Water Conservation and Irrigation

In the arrival of flowering buds and distinct spring colors, there is no greater joy than walking down the aisle of a nursery to enjoy the view. The immediate impulse is to desire at least two of every type. In the season when a burst of color is welcomed, we want nothing more than to surround our porches, walkways, front and back yards with healthy plants, bushes, and trees. Early spring is the most effective time to aid in its health and nourishment. Once the spring rains have stopped, we need to consider addressing an alternative means to maintain a plant’s health. The days of lugging heavy hoses from one side of the yard to the other, or transporting milk jugs or five-gallon buckets full of water have been replaced by a simpler method. It is time to consider combining the conservation of water with establishing a slow-drip irrigation system. From owning a small yard to several acres, you may be surprised at the ease of getting started.


We often think the spring rains and the comfortable temperatures will not cause our newly planted flowers or seedlings to become stressed, wilt, and die, but it is possible if they become too severe. One solution is to create a slow-drip irrigation system to ensure the foliage remains happy and healthy. A half-gallon milk jug or a two-liter soda container, with lids, are two viable options for this task.   Wash the container and the lid thoroughly; then, drill four to six semi-small holes in the container. (There is no right or wrong way to use a bottle system. Some individuals use the lid hole for access while others prefer to cut off the bottom to fill and clean.) Test to see how fast the water comes out. Remember, you do not want the holes too small; otherwise, they will become clogged. And, too many holes will saturate the ground and drown your plants or create mold. Bury the container as far as you like. Experiment with a few bottle systems before you decide to use a large number in your garden or around your newly planted blueberry bushes.


While it may not be aesthetically pleasing to see a bucket situated beside a tree, this system offers great rewards. Newly planted trees need greater saturation; therefore, simply drill a few holes in the bottom of your five-gallon bucket, fill with water, and place on a slight incline or raised area. Buckets can also be easily cleaned. Remember, with the top open, it will be susceptible to falling leaves, debris, bugs, and rainwater. (Using a lid is optional, too.) In the dog days of summer, you will be grateful to have this system. (Label and store the buckets. You may be using them in the fall or next spring.)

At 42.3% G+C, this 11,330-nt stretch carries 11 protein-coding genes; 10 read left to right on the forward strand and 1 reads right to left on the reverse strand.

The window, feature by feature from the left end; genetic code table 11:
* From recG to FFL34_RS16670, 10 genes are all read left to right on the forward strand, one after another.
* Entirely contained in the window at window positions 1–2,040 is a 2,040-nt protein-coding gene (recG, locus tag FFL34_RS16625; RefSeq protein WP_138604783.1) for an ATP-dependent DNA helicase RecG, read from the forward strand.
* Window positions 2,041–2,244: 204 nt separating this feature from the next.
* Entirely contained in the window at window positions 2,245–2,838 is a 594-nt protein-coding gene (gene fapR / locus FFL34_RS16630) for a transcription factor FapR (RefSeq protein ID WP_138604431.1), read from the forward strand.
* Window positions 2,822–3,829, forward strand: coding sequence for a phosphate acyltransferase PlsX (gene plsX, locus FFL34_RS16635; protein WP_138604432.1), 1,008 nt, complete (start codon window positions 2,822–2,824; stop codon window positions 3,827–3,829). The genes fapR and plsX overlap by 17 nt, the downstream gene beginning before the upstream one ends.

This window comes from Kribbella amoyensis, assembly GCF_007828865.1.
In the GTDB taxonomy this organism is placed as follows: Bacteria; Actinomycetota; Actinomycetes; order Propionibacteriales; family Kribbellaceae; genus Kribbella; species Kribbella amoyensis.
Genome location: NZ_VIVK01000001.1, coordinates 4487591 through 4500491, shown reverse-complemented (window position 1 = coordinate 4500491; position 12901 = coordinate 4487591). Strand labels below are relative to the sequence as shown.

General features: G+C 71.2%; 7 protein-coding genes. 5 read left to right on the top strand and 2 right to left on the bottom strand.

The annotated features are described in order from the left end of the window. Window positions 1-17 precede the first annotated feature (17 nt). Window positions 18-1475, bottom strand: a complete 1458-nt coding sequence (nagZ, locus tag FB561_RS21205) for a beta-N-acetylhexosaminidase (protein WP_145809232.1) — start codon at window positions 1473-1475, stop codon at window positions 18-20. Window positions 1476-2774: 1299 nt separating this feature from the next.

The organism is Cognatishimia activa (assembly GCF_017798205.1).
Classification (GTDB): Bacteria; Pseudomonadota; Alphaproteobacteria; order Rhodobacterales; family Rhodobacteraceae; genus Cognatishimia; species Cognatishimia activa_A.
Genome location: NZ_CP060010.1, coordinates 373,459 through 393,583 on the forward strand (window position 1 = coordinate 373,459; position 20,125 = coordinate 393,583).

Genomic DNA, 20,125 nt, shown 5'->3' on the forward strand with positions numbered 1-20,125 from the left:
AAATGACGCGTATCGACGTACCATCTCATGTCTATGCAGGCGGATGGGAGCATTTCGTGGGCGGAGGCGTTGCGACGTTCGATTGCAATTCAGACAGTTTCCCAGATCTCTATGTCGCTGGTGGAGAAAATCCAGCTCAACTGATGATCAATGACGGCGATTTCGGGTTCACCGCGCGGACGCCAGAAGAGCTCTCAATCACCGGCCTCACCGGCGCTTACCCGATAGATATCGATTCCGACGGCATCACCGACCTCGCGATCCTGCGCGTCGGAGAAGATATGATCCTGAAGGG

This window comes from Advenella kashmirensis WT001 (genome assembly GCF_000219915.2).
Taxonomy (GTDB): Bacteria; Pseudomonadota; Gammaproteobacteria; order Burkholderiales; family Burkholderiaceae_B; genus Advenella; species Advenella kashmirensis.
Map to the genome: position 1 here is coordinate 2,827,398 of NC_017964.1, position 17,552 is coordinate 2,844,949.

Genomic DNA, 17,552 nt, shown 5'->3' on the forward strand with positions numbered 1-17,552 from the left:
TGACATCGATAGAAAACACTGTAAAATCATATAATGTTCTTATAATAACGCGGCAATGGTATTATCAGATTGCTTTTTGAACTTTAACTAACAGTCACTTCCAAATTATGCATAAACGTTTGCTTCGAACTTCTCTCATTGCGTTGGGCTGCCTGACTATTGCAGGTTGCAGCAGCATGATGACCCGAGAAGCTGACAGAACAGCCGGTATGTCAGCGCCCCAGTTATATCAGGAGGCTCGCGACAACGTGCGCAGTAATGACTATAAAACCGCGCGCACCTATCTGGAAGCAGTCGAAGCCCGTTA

Slow-Drip Irrigation Lines

A raised container can serve as a “gravity drip” and offer a row of plants, whether in a garden or, for instance, berry bushes, a consistent amount of water daily. Having a valve to turn on and off may be a worthwhile consideration. The supplies needed, such as the tubing and anchors, are relatively cheap. How often you fill the “tank” determines the size and use of the container. The options are a five-gallon bucket, a rain barrel, or a 100- to 300-gallon container. It would be worthwhile to use the downspouts on either your house or shed as a collection source. The vitamins and minerals found in rainwater are exactly what your plants need. Could this be any easier?

Water Conservation

Lugging a hose across the yard is hard work. Have you ever considered how much water you are using to sustain plants and flowers, herbs and vegetables, shrubs and trees, and fruit-bearing plants? Studies have proven a slow-drip irrigation system will use up to 50% less water than a hose or sprinkler. Also, small amounts of water applied over a long period of time are ideal for optimal growing conditions. The water is strategically placed and will be delivered where it’s needed.

Your desire to grow thriving flowers and foliage requires a system that does not consume your time. How nice would it be to sit in a lawn chair, witnessing beauty and color, without having to work so hard!